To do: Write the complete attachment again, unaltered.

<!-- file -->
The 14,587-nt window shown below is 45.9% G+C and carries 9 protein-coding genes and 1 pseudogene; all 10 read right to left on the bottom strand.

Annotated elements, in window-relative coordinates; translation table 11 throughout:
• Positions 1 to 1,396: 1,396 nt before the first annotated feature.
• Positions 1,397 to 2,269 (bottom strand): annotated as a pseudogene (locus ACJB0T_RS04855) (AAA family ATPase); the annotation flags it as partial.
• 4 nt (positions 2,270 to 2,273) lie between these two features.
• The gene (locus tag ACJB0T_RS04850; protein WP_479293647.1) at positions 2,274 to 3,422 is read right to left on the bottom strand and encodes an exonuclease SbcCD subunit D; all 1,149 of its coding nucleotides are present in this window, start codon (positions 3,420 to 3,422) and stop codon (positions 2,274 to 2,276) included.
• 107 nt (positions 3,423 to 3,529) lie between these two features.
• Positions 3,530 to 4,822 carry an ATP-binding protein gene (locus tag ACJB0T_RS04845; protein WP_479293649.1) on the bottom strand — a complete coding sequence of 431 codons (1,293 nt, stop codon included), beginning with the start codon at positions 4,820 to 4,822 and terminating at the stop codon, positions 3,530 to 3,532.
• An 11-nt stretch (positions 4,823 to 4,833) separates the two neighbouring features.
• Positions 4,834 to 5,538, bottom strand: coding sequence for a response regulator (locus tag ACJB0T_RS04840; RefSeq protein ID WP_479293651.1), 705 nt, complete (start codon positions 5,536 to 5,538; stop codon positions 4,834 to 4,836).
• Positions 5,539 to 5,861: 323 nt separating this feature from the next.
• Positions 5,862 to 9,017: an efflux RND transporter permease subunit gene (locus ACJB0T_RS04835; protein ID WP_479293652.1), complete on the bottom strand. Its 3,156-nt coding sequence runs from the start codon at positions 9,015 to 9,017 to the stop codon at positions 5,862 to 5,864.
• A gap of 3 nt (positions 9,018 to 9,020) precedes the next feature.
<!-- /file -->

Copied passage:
The 14,587-nt window shown below is 45.9% G+C and carries 9 protein-coding genes and 1 pseudogene; all 10 read right to left on the bottom strand.

Annotated elements, in window-relative coordinates; translation table 11 throughout:
• Positions 1 to 1,396: 1,396 nt before the first annotated feature.
• Positions 1,397 to 2,269 (bottom strand): annotated as a pseudogene (locus ACJB0T_RS04855) (AAA family ATPase); the annotation flags it as partial.
• 4 nt (positions 2,270 to 2,273) lie between these two features.
• The gene (locus tag ACJB0T_RS04850; protein WP_479293647.1) at positions 2,274 to 3,422 is read right to left on the bottom strand and encodes an exonuclease SbcCD subunit D; all 1,149 of its coding nucleotides are present in this window, start codon (positions 3,420 to 3,422) and stop codon (positions 2,274 to 2,276) included.
• 107 nt (positions 3,423 to 3,529) lie between these two features.
• Positions 3,530 to 4,822 carry an ATP-binding protein gene (locus tag ACJB0T_RS04845; protein WP_479293649.1) on the bottom strand — a complete coding sequence of 431 codons (1,293 nt, stop codon included), beginning with the start codon at positions 4,820 to 4,822 and terminating at the stop codon, positions 3,530 to 3,532.
• An 11-nt stretch (positions 4,823 to 4,833) separates the two neighbouring features.
• Positions 4,834 to 5,538, bottom strand: coding sequence for a response regulator (locus tag ACJB0T_RS04840; RefSeq protein ID WP_479293651.1), 705 nt, complete (start codon positions 5,536 to 5,538; stop codon positions 4,834 to 4,836).
• Positions 5,539 to 5,861: 323 nt separating this feature from the next.
• Positions 5,862 to 9,017: an efflux RND transporter permease subunit gene (locus ACJB0T_RS04835; protein ID WP_479293652.1), complete on the bottom strand. Its 3,156-nt coding sequence runs from the start codon at positions 9,015 to 9,017 to the stop codon at positions 5,862 to 5,864.
• A gap of 3 nt (positions 9,018 to 9,020) precedes the next feature.